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An excerpt from www.HouseOfNames.com archives copyright 2000 - 2016


The Anglo-Saxon name Coveney comes from the family having resided in Coventry in the county of Warwick.

Coveney Early Origins



The surname Coveney was first found in Warwickshire where they held a family seat from very ancient times, some say well before the Norman Conquest and the arrival of Duke William at Hastings in 1066 A.D.

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Coveney Spelling Variations


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Coveney Spelling Variations



Coveney has been spelled many different ways, including Before English spelling became standardized over the last few hundred years, spelling variations in names were a common occurrence. As the English language changed in the Middle Ages, absorbing pieces of Latin and French, as well as other languages, the spelling of people's names also changed considerably, even over a single lifetime. Coventry, Coventrie, Coventre, Coventreye and many more.

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Coveney Early History


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Coveney Early History



This web page shows only a small excerpt of our Coveney research. Another 223 words (16 lines of text) covering the years 1160, 1291, 1578, 1640, 1625, 1606, 1661, 1626, 1629, 1619, 1686, 1672, 1674, 1628, 1680, 1661, 1680, 1629, 1699, 1660, 1661, 1661, 1679, 1681, 1687, 1689, 1699, 1652, 1641, 1642, 1636 and 1685 are included under the topic Early Coveney History in all our PDF Extended History products and printed products wherever possible.

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Coveney Early Notables (pre 1700)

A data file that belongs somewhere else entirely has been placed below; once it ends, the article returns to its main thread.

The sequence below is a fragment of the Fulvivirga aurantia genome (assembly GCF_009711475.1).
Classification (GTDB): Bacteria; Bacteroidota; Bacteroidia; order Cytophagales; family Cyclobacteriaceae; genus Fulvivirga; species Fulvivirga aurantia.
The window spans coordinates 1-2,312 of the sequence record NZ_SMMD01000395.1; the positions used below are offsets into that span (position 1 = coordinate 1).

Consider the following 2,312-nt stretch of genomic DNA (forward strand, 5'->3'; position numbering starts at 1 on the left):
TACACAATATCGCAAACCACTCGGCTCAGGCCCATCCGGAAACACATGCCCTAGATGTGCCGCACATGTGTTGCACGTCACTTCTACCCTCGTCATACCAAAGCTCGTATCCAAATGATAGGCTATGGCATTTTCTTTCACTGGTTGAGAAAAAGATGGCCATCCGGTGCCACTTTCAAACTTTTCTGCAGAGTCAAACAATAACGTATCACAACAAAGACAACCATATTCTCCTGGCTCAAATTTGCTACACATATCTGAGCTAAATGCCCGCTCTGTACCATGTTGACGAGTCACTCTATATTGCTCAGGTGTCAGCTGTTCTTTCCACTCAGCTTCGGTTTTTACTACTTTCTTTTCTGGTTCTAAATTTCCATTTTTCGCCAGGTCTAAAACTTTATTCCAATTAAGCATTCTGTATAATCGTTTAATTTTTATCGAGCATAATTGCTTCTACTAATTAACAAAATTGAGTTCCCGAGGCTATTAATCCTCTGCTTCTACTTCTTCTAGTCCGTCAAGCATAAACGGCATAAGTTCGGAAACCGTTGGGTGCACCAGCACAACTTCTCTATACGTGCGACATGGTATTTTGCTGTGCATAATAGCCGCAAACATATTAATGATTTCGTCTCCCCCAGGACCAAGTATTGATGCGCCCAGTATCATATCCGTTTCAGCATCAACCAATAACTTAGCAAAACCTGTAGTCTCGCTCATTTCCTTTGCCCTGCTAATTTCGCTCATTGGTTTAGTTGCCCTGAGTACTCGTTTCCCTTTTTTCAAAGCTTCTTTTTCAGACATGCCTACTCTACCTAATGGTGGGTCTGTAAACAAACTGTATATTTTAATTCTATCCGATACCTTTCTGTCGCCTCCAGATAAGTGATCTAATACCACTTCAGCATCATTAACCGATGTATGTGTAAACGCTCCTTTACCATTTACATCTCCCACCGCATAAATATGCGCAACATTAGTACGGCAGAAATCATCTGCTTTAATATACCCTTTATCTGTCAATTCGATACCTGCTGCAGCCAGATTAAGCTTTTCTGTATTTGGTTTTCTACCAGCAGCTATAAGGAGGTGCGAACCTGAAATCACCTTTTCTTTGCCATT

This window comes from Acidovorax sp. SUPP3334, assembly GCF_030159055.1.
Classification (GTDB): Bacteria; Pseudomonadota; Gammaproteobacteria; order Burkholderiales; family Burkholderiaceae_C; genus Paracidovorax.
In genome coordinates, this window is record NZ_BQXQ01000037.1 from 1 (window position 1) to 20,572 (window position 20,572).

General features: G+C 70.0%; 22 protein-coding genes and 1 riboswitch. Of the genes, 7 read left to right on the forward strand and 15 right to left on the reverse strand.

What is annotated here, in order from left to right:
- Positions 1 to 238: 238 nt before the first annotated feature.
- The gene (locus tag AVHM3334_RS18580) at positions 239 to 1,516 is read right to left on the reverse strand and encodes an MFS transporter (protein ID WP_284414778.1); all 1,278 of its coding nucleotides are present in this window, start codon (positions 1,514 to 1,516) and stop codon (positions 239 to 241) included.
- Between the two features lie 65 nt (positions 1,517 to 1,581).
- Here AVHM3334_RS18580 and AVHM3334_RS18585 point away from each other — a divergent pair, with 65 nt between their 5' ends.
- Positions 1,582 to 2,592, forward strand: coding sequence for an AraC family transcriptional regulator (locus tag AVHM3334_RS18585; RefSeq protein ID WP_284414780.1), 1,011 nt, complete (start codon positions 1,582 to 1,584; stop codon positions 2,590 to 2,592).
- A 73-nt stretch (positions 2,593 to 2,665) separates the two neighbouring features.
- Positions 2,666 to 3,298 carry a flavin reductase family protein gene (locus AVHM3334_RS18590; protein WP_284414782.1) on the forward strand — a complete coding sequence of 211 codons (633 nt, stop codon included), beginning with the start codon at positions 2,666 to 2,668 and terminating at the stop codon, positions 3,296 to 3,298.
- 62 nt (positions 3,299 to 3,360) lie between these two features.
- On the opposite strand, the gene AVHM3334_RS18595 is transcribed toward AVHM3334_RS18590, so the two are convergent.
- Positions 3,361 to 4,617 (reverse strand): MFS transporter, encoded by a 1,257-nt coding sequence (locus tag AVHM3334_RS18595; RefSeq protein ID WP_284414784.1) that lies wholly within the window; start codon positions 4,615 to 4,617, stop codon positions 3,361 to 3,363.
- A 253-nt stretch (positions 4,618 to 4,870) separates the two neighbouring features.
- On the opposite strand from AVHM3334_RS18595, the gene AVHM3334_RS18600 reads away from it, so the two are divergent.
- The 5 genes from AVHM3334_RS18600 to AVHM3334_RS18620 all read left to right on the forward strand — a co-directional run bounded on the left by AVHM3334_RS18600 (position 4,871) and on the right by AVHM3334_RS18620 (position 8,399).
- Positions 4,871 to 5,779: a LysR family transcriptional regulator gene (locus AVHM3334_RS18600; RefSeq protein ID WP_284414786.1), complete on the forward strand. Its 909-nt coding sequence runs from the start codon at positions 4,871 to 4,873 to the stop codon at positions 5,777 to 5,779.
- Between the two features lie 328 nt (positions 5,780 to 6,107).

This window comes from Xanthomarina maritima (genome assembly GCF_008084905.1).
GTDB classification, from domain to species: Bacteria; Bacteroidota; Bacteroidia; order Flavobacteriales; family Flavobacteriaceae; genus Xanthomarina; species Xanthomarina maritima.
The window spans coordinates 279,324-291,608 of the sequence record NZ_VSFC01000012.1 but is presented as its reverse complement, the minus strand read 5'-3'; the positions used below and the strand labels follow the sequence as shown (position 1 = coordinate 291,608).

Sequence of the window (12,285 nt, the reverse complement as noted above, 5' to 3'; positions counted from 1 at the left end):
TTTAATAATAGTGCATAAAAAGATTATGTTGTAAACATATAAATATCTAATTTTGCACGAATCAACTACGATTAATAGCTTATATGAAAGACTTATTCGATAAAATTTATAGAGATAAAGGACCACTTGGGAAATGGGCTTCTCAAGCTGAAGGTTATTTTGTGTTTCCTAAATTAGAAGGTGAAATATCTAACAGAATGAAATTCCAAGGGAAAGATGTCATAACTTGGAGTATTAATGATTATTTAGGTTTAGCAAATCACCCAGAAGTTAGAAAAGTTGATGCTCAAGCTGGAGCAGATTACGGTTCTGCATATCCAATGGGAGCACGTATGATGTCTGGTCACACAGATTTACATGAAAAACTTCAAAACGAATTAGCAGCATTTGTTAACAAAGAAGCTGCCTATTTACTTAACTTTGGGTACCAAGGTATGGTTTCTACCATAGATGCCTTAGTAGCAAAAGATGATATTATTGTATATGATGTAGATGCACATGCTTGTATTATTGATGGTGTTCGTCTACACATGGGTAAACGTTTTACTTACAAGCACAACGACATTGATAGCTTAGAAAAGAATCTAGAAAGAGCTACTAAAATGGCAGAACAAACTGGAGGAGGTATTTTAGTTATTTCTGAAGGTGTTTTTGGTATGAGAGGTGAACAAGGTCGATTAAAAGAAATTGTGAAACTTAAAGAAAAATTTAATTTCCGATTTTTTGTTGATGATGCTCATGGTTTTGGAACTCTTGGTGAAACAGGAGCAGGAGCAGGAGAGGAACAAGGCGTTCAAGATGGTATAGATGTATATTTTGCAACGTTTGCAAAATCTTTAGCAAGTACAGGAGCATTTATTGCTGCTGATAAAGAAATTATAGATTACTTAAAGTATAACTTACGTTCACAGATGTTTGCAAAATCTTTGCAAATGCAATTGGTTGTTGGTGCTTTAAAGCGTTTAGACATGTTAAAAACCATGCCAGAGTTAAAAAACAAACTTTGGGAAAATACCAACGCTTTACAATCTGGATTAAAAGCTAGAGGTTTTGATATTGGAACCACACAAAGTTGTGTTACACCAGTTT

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Coveney Early Notables (pre 1700)



Notables of this surname at this time include Thomas Coventry, 1st Baron Coventry (1578-1640), English lawyer, politician and judge, Lord Keeper of the Great Seal (1625); Thomas Coventry, 2nd Baron Coventry (1606-1661), an English politician who sat in the House of Commons between 1626 and 1629, member of the House of...

Another 99 words (7 lines of text) are included under the topic Early Coveney Notables in all our PDF Extended History products and printed products wherever possible.

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The Great Migration


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The Great Migration



In an attempt to escape the chaos experienced in England, many English families boarded overcrowded and diseased ships sailing for the shores of North America and other British colonies. Those families hardy enough, and lucky enough, to make the passage intact were rewarded with land and a social environment less prone to religious and political persecution. Many of these families became important contributors to the young colonies in which they settled. Early immigration and passenger lists have documented some of the first Coveneys to arrive on North American shores:

Coveney Settlers in United States in the 18th Century

  • Honer Coveney, who landed in Boston, Massachusetts in 1767

Coveney Settlers in Canada in the 19th Century

  • William Coveney, aged 28, a labourer, arrived in Saint John, New Brunswick in 1834 aboard the brig "Matilda" from Cork, Ireland
  • Michael Coveney, aged 21, a labourer, arrived in Saint John, New Brunswick in 1834 aboard the brig "Matilda" from Cork, Ireland

Coveney Settlers in Australia in the 19th Century